Admittedly, I’m a bit of a pack rat. I’m not talking hoarders-style, but I do have trouble parting with little things that are memorable for me. Not just the special toys, books, and photos — I’m that person who keeps every movie ticket stub, boarding pass, and concert ticket neatly in a scrapbook to reflect on every now and then.
My tendency to hold on to memories has naturally crossed over into the digital world. I keep all e-mail conversations, I rarely delete tweets, and I have extensive archives of photography and artwork. Even MP3s of songs I’ve grown sick of are more likely to end up backed up on a CD than thrown in the Trash.
The physical scrapbook of travel memories sits on my bookshelf and belongs to me — it’s in my control. But what happens when we entrust our memories to a service on the Internet?
It seems we’re reminded about how volatile digital data is all too often. A few days ago, one of my favourite social networks, Gowalla, was permanently shut down after being acquired by Facebook in late 2011.
If you aren’t familiar, Gowalla was a popular location-based iPhone app that would allow users to “check in” to any type of place, whether it was a shop, office, landmark, airport, or anything else you could think of. Once checked in, the user would receive a “stamp” — comparable to a digital passport. And, if it was your first time checking into a new state, province, or country, you’d receive a stamp for those, too.
Gowalla, and other check-in apps, aren’t everyone’s cup of tea. People have often wondered why I would ever use it, but it all boiled down to one thing — it kept a detailed history of my travels. They were my memories.
While Gowalla is no more, the people behind it understand that we want to keep those memories and they’re working on making a tool that will allow us to export our data. I’ve since switched to Foursquare as my primary check-in app. But how do we know where Foursquare will go? Will they also be acquired by the great Facebook vacuum, or will popularity fade? Of course, the benefit outweighs the risk and these things don’t stop me from using new services, but they do make me think about how I use them and how to preserve my data if they too disappear someday.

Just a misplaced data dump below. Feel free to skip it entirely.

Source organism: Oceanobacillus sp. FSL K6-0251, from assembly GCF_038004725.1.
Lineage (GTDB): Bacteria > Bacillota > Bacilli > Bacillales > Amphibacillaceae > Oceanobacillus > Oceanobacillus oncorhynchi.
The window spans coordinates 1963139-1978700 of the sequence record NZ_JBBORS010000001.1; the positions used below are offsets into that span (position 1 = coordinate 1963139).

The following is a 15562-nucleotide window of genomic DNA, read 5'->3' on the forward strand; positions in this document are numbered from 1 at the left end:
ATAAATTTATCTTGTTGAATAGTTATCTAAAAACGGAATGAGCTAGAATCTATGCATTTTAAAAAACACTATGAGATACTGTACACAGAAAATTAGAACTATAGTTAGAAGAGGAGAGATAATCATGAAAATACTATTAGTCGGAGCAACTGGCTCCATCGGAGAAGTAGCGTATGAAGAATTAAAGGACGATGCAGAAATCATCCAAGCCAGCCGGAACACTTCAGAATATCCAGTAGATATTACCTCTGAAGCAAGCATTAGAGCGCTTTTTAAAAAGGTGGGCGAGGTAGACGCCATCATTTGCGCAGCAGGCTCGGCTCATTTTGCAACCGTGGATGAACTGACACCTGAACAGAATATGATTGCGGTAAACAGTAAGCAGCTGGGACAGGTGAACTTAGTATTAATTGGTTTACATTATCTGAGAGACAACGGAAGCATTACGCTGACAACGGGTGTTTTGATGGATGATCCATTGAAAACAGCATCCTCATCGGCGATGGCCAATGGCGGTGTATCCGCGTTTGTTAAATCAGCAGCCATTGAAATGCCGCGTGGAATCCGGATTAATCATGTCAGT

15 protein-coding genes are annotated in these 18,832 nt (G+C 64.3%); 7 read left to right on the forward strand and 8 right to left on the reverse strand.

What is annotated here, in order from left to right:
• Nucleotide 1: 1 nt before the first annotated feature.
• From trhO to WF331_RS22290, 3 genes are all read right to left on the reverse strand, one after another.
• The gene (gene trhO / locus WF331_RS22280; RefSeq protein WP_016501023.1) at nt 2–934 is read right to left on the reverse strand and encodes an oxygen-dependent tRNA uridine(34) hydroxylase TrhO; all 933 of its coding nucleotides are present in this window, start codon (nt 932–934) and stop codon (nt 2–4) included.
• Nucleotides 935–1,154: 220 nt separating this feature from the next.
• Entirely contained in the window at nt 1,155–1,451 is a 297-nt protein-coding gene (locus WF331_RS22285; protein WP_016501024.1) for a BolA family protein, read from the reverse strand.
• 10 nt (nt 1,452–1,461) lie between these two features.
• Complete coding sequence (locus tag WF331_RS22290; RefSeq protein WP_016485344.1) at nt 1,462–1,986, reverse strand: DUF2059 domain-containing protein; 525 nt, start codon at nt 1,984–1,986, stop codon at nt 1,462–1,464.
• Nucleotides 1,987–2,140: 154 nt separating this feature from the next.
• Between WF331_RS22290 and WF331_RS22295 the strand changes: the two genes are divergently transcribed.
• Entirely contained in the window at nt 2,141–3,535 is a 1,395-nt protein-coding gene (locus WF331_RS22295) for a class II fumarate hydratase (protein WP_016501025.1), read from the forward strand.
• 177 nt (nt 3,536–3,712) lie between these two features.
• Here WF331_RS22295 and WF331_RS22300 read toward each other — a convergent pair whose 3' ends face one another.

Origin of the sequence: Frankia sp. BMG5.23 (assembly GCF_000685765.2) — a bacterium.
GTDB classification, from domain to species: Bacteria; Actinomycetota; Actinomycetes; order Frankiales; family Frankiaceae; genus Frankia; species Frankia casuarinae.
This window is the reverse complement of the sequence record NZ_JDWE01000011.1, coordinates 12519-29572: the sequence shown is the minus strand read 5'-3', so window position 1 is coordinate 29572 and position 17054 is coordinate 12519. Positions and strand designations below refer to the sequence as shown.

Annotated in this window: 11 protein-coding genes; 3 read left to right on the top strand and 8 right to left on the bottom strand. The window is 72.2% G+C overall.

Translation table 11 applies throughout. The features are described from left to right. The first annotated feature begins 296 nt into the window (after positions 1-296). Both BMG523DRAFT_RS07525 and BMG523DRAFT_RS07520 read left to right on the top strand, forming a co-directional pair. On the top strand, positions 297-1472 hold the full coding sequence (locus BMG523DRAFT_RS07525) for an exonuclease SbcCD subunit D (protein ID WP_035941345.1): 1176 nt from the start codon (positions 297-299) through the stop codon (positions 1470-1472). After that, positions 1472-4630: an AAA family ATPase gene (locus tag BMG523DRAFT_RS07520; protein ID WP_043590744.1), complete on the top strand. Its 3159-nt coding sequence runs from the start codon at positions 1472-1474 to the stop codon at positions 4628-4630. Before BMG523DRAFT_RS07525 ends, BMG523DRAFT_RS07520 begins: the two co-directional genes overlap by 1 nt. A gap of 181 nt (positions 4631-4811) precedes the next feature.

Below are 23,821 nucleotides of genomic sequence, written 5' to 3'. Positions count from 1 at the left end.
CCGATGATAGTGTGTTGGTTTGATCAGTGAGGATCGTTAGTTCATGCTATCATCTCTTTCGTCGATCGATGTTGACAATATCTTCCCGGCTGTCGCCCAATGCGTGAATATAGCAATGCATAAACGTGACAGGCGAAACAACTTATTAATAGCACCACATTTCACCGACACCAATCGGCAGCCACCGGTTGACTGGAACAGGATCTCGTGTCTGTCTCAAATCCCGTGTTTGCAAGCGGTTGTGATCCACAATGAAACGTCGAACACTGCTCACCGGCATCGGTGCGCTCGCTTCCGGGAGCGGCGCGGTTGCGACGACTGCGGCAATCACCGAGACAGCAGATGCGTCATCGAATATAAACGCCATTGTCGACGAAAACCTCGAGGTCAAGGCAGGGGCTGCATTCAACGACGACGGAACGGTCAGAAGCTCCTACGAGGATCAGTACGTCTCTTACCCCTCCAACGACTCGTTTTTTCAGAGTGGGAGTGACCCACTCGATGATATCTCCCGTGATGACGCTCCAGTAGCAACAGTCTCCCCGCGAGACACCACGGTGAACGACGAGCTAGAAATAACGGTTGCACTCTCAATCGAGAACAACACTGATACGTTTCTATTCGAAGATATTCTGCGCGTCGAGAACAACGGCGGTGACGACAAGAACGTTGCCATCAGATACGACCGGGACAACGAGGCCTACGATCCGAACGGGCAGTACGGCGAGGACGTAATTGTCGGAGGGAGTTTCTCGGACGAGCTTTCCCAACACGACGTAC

At the web conference An Event Apart in Boston last year, web developer and author Jeremy Keith discussed the topic of long-term design challenges in his talk titled All Our Yesterdays. Here’s an encore of his talk from Build Conference in Belfast in December 2011. It’s long, but worth it — Jeremy touches on some incredibly important topics including web hosting, file formats and media, domain names, and DRM licensing issues and restrictions.
Jeremy also talks about one of the largest and saddest shutdowns of an Internet service: when Yahoo! closed Geocities in 2009, losing at least 38 million user-built pages.
A quote Jeremy referenced, from designer Phil Gyford, says it best:
“GeoCities is an awful, ugly, decrepit mess. And this is why it will be sorely missed. It’s not only a fine example of the amateur web vernacular but much of it is an increasingly rare example of a period web vernacular. GeoCities sites show what normal, non-designer, people will create if given the tools available around the turn of the millennium.”
Just last week, through a combination of some clever googling and the website Archive.org, I was lucky enough to find the remnants of one of the first websites I made and hosted on Geocities. It’s ugly and embarrassing, but what it contributes to the story of my design career is priceless.
Can we really continue to depend on third party services to entrust our data? As Jeremy said so well in his talk — nobody’s too big to fail on the web.
Publishing on the Internet is not just about blog posts, news articles, and Wikipedia entries. It’s about what everyday people do in their everyday lives. How we go about solving this problem is daunting — but acknowledging that it is a problem is a good start. If we don’t change our mindset about how we treat our data, we could look back on this time with very little of our digital history preserved.